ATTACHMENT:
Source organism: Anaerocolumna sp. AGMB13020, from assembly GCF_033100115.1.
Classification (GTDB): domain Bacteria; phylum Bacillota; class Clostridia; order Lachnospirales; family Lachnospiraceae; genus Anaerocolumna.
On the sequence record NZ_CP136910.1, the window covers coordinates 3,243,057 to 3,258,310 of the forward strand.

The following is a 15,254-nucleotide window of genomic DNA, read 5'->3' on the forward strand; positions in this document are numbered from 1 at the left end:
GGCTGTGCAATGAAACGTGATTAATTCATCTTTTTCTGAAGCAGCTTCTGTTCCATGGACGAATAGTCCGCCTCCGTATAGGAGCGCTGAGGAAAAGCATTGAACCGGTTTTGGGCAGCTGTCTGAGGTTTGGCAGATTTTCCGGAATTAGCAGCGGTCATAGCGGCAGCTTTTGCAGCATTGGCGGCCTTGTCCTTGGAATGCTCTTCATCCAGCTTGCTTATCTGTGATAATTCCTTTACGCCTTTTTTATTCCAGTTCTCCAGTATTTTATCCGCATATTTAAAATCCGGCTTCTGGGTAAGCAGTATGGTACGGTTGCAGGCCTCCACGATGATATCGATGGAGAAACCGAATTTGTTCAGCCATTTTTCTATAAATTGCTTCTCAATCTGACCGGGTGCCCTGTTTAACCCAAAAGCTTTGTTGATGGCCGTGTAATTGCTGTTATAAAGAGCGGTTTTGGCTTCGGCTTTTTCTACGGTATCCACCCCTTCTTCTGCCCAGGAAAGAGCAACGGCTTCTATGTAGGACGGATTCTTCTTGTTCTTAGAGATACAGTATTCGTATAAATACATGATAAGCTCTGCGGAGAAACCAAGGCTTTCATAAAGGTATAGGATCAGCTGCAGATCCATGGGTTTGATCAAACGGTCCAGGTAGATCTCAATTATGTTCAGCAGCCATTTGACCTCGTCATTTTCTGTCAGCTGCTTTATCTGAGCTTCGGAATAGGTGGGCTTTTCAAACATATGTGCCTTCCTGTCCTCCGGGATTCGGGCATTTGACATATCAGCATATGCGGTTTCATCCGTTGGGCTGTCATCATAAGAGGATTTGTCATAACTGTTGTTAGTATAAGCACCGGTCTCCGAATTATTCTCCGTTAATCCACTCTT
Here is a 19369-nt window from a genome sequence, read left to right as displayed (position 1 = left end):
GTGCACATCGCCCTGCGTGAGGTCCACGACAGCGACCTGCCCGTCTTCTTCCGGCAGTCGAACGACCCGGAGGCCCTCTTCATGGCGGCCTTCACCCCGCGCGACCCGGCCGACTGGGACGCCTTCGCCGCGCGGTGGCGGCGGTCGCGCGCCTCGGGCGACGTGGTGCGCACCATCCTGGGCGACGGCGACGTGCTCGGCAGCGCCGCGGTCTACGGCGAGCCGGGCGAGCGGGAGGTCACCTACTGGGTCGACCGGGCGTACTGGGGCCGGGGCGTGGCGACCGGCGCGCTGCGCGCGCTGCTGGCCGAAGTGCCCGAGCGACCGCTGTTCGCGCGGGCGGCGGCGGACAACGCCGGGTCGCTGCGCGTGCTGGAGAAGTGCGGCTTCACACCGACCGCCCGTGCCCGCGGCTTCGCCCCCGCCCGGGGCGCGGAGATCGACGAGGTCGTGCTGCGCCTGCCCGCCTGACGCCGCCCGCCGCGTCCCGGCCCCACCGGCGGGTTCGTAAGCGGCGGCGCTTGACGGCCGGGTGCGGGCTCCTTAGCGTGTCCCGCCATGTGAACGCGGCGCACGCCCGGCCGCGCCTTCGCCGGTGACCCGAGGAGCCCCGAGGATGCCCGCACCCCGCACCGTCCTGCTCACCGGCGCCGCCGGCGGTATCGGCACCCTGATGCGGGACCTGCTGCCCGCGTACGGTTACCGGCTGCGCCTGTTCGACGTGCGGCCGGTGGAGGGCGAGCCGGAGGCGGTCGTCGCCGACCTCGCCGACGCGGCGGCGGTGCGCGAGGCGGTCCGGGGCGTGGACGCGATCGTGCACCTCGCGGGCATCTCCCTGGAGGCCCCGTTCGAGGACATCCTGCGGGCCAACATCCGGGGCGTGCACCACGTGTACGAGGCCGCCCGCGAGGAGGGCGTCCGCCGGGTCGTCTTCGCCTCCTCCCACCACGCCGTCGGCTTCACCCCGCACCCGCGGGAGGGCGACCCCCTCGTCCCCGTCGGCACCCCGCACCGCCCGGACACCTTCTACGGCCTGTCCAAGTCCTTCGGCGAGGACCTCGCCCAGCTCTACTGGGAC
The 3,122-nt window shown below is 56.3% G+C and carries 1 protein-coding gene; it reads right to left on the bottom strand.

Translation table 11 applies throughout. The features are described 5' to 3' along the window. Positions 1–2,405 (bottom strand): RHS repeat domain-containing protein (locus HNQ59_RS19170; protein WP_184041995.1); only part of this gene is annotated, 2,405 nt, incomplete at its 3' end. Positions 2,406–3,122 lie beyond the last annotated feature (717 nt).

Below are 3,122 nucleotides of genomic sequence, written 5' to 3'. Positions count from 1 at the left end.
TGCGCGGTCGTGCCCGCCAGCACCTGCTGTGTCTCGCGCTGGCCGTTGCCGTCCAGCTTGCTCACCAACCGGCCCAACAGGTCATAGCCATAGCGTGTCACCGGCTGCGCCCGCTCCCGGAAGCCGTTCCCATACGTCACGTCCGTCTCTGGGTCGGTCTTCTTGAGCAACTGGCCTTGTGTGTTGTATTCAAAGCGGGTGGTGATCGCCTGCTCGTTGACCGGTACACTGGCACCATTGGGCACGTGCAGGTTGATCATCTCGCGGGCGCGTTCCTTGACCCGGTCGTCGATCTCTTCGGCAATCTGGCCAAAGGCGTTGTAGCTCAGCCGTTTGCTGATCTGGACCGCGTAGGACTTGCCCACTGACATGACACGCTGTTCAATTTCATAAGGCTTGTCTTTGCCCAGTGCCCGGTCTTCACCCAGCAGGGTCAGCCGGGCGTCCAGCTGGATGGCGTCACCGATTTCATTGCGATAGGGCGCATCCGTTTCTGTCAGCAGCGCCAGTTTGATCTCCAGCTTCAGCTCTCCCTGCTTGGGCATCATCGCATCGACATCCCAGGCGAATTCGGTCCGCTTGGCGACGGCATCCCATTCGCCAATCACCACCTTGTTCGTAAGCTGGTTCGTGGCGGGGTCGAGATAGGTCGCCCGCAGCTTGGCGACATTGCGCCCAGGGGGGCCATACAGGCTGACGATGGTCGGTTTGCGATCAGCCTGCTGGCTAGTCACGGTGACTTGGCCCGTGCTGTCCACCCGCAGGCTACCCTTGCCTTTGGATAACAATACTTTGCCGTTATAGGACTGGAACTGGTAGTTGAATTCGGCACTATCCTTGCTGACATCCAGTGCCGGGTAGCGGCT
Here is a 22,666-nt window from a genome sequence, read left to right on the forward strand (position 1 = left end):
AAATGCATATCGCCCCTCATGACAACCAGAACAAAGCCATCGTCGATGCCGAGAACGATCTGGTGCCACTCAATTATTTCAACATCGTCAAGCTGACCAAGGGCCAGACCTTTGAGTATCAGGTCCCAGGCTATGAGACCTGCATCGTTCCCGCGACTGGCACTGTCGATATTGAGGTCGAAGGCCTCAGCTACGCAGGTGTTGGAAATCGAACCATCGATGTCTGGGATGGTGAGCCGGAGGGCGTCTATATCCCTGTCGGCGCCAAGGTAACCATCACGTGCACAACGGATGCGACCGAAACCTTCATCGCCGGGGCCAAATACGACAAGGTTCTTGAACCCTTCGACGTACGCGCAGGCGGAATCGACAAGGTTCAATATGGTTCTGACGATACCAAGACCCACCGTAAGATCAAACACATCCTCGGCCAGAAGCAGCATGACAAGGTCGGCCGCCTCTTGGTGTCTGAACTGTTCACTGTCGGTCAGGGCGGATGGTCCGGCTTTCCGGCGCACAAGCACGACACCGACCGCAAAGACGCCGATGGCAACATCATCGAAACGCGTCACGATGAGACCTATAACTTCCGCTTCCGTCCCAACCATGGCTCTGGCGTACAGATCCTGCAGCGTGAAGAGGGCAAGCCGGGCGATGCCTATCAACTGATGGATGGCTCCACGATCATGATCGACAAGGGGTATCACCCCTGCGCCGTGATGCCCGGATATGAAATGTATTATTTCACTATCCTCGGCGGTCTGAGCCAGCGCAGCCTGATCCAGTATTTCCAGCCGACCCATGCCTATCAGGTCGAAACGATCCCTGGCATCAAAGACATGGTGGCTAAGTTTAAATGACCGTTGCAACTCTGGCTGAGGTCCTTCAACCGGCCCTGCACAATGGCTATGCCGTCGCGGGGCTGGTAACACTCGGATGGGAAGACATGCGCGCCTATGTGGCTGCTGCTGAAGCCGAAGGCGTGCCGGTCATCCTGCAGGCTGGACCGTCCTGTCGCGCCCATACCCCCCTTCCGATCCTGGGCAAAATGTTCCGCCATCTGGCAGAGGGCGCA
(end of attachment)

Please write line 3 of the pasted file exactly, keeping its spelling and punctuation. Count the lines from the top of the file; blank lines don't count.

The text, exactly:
On the sequence record NZ_CP136910.1, the window covers coordinates 3,243,057 to 3,258,310 of the forward strand.